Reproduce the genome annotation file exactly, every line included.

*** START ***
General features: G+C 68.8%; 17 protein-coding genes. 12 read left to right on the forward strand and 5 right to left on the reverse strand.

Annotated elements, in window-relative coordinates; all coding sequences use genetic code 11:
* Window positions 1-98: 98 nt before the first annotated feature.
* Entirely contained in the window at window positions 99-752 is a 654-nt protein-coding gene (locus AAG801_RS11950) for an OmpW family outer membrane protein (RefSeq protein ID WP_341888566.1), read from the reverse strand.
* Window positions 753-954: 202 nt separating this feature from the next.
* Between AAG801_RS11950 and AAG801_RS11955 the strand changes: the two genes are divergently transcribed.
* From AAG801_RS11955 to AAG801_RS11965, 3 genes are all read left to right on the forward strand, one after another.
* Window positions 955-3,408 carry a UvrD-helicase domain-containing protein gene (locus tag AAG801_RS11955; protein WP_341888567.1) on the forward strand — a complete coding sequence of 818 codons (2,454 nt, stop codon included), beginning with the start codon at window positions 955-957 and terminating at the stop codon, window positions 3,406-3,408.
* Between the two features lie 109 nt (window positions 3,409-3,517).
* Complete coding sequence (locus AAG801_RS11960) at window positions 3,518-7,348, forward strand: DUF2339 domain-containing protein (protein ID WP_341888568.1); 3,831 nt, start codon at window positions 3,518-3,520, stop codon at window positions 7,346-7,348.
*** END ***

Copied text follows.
General features: G+C 68.8%; 17 protein-coding genes. 12 read left to right on the forward strand and 5 right to left on the reverse strand.

Annotated elements, in window-relative coordinates; all coding sequences use genetic code 11:
* Window positions 1-98: 98 nt before the first annotated feature.
* Entirely contained in the window at window positions 99-752 is a 654-nt protein-coding gene (locus AAG801_RS11950) for an OmpW family outer membrane protein (RefSeq protein ID WP_341888566.1), read from the reverse strand.
* Window positions 753-954: 202 nt separating this feature from the next.
* Between AAG801_RS11950 and AAG801_RS11955 the strand changes: the two genes are divergently transcribed.
* From AAG801_RS11955 to AAG801_RS11965, 3 genes are all read left to right on the forward strand, one after another.
* Window positions 955-3,408 carry a UvrD-helicase domain-containing protein gene (locus tag AAG801_RS11955; protein WP_341888567.1) on the forward strand — a complete coding sequence of 818 codons (2,454 nt, stop codon included), beginning with the start codon at window positions 955-957 and terminating at the stop codon, window positions 3,406-3,408.
* Between the two features lie 109 nt (window positions 3,409-3,517).
* Complete coding sequence (locus AAG801_RS11960) at window positions 3,518-7,348, forward strand: DUF2339 domain-containing protein (protein ID WP_341888568.1); 3,831 nt, start codon at window positions 3,518-3,520, stop codon at window positions 7,346-7,348.